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Some would say that testing is not the most exciting of topics. But I would beg to differ. Testing today, almost a full decade and a half into the new millennium, has become quite an exciting topic.
The breath-taking pace of change over the last few years requires new and innovative ways of doing things, and testing is no exception. The ubiquity of mobile phones, the incorporation of agility into software development processes, the pervasiveness of cloud environments - these development have pushed quality and performance expectations to the forefront.
And testing is being seriously challenged.
In the first post in our series on the Future of Testing we tackle mobile testing. With 90% of American adults owning a cell phone, and 58% owning a smartphone, we feel that mobile is one of the most important developments affecting testing.
How has mobile changed testing?
Mobile has opened up new markets for software, putting powerful, innovative technology in the hands of new segments of society that previously never had access to computers. The mind-boggling array of mobile applications available on iTunes and Google Play has increased usability and performance expectations, giving a whole new meaning to the word “quality.”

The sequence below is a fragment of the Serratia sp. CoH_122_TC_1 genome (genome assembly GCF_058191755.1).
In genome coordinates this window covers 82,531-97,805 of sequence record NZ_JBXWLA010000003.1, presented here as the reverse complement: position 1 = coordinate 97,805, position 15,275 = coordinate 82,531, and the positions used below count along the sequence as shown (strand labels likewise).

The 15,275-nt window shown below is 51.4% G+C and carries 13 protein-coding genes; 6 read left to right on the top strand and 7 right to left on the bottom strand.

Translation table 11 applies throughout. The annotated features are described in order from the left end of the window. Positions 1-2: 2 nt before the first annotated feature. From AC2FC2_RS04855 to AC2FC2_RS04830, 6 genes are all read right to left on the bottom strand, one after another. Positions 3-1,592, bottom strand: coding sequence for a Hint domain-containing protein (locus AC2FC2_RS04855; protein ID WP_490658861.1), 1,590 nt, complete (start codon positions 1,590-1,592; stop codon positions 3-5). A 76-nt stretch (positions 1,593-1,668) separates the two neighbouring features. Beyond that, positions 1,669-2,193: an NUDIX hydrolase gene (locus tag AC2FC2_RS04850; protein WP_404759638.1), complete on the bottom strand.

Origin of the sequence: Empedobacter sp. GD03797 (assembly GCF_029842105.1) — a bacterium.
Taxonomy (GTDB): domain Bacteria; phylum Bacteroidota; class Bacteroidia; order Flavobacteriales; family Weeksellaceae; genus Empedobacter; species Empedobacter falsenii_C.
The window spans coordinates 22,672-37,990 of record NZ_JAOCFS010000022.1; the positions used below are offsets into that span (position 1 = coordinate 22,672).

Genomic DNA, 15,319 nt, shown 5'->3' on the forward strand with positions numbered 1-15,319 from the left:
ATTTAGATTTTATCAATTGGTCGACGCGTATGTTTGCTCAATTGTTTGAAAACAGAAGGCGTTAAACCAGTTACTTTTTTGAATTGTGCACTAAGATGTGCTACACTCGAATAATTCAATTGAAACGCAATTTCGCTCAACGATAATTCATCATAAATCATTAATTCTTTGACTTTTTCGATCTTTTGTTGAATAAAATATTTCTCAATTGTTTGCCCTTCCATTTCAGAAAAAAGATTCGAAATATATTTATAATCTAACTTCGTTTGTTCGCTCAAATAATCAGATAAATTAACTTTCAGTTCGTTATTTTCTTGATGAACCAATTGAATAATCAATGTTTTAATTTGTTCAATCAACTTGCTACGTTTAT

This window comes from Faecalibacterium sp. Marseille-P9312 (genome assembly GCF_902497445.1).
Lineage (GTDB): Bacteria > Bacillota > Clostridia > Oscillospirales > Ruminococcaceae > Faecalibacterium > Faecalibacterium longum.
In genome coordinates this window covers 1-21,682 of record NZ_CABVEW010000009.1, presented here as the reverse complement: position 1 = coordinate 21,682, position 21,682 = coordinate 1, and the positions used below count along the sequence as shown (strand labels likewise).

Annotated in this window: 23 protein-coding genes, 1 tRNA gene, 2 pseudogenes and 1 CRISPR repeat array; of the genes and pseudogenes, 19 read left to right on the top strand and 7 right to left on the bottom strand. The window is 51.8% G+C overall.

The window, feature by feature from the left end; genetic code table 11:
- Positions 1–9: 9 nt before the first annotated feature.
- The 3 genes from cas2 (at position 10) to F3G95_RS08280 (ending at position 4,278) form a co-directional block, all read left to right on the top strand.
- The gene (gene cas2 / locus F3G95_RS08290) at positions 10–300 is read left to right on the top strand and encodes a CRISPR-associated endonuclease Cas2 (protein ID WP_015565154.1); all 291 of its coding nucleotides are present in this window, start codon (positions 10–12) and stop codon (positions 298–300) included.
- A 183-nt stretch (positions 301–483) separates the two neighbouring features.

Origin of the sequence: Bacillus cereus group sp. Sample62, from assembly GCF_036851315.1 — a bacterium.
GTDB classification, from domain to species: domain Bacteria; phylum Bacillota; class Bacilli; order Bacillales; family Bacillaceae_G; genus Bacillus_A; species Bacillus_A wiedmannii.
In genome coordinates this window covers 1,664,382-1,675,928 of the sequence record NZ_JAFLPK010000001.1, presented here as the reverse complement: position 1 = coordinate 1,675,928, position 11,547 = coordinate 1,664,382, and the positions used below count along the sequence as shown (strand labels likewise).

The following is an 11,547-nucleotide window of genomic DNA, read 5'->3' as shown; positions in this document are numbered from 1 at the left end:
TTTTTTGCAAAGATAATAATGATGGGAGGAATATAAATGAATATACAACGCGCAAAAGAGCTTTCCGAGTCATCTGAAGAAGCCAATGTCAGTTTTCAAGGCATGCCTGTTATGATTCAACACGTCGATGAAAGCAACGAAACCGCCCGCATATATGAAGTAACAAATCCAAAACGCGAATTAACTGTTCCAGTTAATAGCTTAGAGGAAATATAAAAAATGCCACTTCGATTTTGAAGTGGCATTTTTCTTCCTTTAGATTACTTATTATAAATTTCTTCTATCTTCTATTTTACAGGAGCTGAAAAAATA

Today with the customers we’re working with we’re seeing 5 trends related to mobile:
Application complexity, higher user experience expectations, multi-channel integration, and external integration with peripheral devices have increased software sophistication and quality standards.
Mobility has become a key driver in the evolution of testing.
The following are testing recommendations for organizations developing and managing mobile applications to address the most common challenges that organizations face:
If the above list seems a little overwhelming, don’t worry, we’ve got more for you. In our next post we cover testing for cloud applications, and in future posts we cover testing for agile software development, testing automation, and exploratory testing.
We’d love to hear you’re experience with mobile testing. Please share your thoughts in the comment section below, or on Twitter or LinkedIn.